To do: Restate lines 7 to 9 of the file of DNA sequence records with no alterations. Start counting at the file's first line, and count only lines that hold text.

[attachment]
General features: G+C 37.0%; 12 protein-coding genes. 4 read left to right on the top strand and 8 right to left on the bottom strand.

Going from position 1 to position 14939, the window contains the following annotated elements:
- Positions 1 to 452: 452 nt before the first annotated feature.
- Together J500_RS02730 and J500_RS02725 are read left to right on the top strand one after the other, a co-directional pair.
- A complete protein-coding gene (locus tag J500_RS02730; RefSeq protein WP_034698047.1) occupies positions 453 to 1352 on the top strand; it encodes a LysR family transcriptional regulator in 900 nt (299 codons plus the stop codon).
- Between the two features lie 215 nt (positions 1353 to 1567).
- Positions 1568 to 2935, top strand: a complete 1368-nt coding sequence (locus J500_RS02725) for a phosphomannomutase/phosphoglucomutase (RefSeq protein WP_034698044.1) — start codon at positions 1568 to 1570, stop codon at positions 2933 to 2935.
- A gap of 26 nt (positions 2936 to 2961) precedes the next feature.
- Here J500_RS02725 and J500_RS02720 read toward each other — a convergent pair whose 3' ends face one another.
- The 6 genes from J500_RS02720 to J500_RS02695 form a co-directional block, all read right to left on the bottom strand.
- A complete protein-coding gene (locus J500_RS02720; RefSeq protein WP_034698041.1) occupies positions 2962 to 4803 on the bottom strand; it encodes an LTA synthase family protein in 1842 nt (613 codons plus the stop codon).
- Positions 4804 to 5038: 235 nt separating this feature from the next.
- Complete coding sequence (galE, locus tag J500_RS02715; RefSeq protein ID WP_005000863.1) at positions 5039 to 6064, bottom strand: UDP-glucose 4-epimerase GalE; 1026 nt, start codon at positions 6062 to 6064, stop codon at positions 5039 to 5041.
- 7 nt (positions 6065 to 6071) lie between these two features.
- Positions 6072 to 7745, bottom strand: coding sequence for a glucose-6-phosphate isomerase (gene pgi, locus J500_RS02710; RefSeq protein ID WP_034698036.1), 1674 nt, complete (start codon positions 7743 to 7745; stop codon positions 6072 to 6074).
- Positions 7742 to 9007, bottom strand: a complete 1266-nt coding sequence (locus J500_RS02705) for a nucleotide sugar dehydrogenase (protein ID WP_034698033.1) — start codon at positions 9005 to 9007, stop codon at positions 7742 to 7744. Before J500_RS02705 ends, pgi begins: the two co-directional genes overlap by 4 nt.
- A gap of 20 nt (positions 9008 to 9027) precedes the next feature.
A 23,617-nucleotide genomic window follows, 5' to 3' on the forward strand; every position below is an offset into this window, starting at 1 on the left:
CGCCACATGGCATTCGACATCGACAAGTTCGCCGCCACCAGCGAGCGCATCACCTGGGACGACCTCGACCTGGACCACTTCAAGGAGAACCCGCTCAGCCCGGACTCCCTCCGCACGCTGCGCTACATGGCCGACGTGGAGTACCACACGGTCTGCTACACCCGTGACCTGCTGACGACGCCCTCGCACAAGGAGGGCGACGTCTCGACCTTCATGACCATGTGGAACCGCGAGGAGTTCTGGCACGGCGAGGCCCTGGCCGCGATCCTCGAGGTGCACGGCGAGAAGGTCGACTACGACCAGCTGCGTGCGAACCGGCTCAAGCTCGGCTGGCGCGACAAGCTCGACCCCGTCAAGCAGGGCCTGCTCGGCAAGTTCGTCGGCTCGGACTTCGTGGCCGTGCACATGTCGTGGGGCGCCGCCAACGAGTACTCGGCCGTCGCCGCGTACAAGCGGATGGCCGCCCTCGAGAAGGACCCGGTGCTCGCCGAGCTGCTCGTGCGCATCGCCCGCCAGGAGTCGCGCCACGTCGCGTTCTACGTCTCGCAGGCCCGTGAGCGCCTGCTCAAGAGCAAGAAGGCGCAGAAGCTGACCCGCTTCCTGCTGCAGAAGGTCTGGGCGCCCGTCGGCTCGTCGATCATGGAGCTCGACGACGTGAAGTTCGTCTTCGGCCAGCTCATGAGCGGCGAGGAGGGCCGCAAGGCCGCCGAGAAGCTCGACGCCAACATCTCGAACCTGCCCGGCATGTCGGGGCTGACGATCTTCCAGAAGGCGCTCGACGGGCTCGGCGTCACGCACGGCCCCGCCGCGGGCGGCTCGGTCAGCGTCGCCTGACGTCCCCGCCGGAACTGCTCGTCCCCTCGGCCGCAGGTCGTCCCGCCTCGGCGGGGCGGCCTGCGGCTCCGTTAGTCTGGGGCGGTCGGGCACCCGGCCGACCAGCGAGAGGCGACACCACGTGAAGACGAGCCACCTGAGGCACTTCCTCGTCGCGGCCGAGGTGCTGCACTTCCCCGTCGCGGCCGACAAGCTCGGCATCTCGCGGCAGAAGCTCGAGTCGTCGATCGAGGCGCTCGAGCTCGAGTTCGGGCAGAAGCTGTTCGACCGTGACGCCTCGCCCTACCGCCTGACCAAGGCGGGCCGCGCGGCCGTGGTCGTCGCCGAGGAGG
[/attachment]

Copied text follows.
- Positions 1568 to 2935, top strand: a complete 1368-nt coding sequence (locus J500_RS02725) for a phosphomannomutase/phosphoglucomutase (RefSeq protein WP_034698044.1) — start codon at positions 1568 to 1570, stop codon at positions 2933 to 2935.
- A gap of 26 nt (positions 2936 to 2961) precedes the next feature.
- Here J500_RS02725 and J500_RS02720 read toward each other — a convergent pair whose 3' ends face one another.